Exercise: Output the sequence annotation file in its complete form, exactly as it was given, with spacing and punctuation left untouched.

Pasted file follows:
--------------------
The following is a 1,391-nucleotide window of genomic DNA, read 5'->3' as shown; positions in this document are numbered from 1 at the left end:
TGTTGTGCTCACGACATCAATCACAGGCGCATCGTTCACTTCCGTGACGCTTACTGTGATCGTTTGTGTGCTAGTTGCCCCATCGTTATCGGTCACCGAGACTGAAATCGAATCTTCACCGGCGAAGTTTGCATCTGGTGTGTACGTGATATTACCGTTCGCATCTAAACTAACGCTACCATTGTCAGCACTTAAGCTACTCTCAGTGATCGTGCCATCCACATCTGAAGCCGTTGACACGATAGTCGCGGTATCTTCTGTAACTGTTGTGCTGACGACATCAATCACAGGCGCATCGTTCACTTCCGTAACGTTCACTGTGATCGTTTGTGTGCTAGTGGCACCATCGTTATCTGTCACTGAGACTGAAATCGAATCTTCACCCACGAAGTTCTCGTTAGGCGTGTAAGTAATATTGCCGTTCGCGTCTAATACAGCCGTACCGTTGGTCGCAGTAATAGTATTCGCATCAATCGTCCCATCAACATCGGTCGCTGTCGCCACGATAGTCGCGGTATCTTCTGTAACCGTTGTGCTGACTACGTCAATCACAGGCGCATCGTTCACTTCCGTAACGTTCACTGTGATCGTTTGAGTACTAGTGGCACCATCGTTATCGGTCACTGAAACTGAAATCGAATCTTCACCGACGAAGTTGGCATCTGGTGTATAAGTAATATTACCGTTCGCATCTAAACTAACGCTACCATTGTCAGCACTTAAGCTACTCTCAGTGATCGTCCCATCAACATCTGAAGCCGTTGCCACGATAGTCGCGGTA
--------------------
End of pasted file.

The following is a 1,391-nucleotide window of genomic DNA, read 5'->3' as shown; positions in this document are numbered from 1 at the left end:
TGTTGTGCTCACGACATCAATCACAGGCGCATCGTTCACTTCCGTGACGCTTACTGTGATCGTTTGTGTGCTAGTTGCCCCATCGTTATCGGTCACCGAGACTGAAATCGAATCTTCACCGGCGAAGTTTGCATCTGGTGTGTACGTGATATTACCGTTCGCATCTAAACTAACGCTACCATTGTCAGCACTTAAGCTACTCTCAGTGATCGTGCCATCCACATCTGAAGCCGTTGACACGATAGTCGCGGTATCTTCTGTAACTGTTGTGCTGACGACATCAATCACAGGCGCATCGTTCACTTCCGTAACGTTCACTGTGATCGTTTGTGTGCTAGTGGCACCATCGTTATCTGTCACTGAGACTGAAATCGAATCTTCACCCACGAAGTTCTCGTTAGGCGTGTAAGTAATATTGCCGTTCGCGTCTAATACAGCCGTACCGTTGGTCGCAGTAATAGTATTCGCATCAATCGTCCCATCAACATCGGTCGCTGTCGCCACGATAGTCGCGGTATCTTCTGTAACCGTTGTGCTGACTACGTCAATCACAGGCGCATCGTTCACTTCCGTAACGTTCACTGTGATCGTTTGAGTACTAGTGGCACCATCGTTATCGGTCACTGAAACTGAAATCGAATCTTCACCGACGAAGTTGGCATCTGGTGTATAAGTAATATTACCGTTCGCATCTAAACTAACGCTACCATTGTCAGCACTTAAGCTACTCTCAGTGATCGTCCCATCAACATCTGAAGCCGTTGCCACGATAGTCGCGGTA